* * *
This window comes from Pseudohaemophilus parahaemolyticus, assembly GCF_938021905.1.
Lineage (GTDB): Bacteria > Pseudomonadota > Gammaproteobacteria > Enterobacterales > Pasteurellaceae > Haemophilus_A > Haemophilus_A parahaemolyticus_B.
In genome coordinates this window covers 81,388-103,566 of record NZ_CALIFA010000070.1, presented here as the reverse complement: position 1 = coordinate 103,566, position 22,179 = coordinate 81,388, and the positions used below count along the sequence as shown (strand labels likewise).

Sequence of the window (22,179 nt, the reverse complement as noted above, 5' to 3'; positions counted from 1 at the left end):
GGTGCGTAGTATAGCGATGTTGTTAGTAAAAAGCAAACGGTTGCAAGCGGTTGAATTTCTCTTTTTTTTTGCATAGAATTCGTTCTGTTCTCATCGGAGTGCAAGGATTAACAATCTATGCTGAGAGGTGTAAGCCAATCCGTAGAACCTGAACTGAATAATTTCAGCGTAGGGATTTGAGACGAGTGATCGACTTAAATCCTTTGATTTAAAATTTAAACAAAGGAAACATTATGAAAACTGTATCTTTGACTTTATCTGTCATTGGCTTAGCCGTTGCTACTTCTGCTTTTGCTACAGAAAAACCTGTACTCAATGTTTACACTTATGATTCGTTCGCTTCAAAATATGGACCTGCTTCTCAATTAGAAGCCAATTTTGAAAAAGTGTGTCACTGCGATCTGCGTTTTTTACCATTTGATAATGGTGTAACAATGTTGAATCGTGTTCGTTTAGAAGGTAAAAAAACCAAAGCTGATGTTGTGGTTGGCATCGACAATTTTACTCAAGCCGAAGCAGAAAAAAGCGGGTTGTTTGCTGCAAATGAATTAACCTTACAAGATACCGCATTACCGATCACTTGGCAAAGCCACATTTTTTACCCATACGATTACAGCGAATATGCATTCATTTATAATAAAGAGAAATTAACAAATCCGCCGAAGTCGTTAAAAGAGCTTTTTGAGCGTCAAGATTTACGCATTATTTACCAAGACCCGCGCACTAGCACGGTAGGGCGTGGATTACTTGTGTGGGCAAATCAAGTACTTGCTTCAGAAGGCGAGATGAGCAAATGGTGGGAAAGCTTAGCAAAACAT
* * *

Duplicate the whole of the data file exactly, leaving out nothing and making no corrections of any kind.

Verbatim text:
This window comes from Pseudohaemophilus parahaemolyticus, assembly GCF_938021905.1.
Lineage (GTDB): Bacteria > Pseudomonadota > Gammaproteobacteria > Enterobacterales > Pasteurellaceae > Haemophilus_A > Haemophilus_A parahaemolyticus_B.
In genome coordinates this window covers 81,388-103,566 of record NZ_CALIFA010000070.1, presented here as the reverse complement: position 1 = coordinate 103,566, position 22,179 = coordinate 81,388, and the positions used below count along the sequence as shown (strand labels likewise).

Sequence of the window (22,179 nt, the reverse complement as noted above, 5' to 3'; positions counted from 1 at the left end):
GGTGCGTAGTATAGCGATGTTGTTAGTAAAAAGCAAACGGTTGCAAGCGGTTGAATTTCTCTTTTTTTTTGCATAGAATTCGTTCTGTTCTCATCGGAGTGCAAGGATTAACAATCTATGCTGAGAGGTGTAAGCCAATCCGTAGAACCTGAACTGAATAATTTCAGCGTAGGGATTTGAGACGAGTGATCGACTTAAATCCTTTGATTTAAAATTTAAACAAAGGAAACATTATGAAAACTGTATCTTTGACTTTATCTGTCATTGGCTTAGCCGTTGCTACTTCTGCTTTTGCTACAGAAAAACCTGTACTCAATGTTTACACTTATGATTCGTTCGCTTCAAAATATGGACCTGCTTCTCAATTAGAAGCCAATTTTGAAAAAGTGTGTCACTGCGATCTGCGTTTTTTACCATTTGATAATGGTGTAACAATGTTGAATCGTGTTCGTTTAGAAGGTAAAAAAACCAAAGCTGATGTTGTGGTTGGCATCGACAATTTTACTCAAGCCGAAGCAGAAAAAAGCGGGTTGTTTGCTGCAAATGAATTAACCTTACAAGATACCGCATTACCGATCACTTGGCAAAGCCACATTTTTTACCCATACGATTACAGCGAATATGCATTCATTTATAATAAAGAGAAATTAACAAATCCGCCGAAGTCGTTAAAAGAGCTTTTTGAGCGTCAAGATTTACGCATTATTTACCAAGACCCGCGCACTAGCACGGTAGGGCGTGGATTACTTGTGTGGGCAAATCAAGTACTTGCTTCAGAAGGCGAGATGAGCAAATGGTGGGAAAGCTTAGCAAAACAT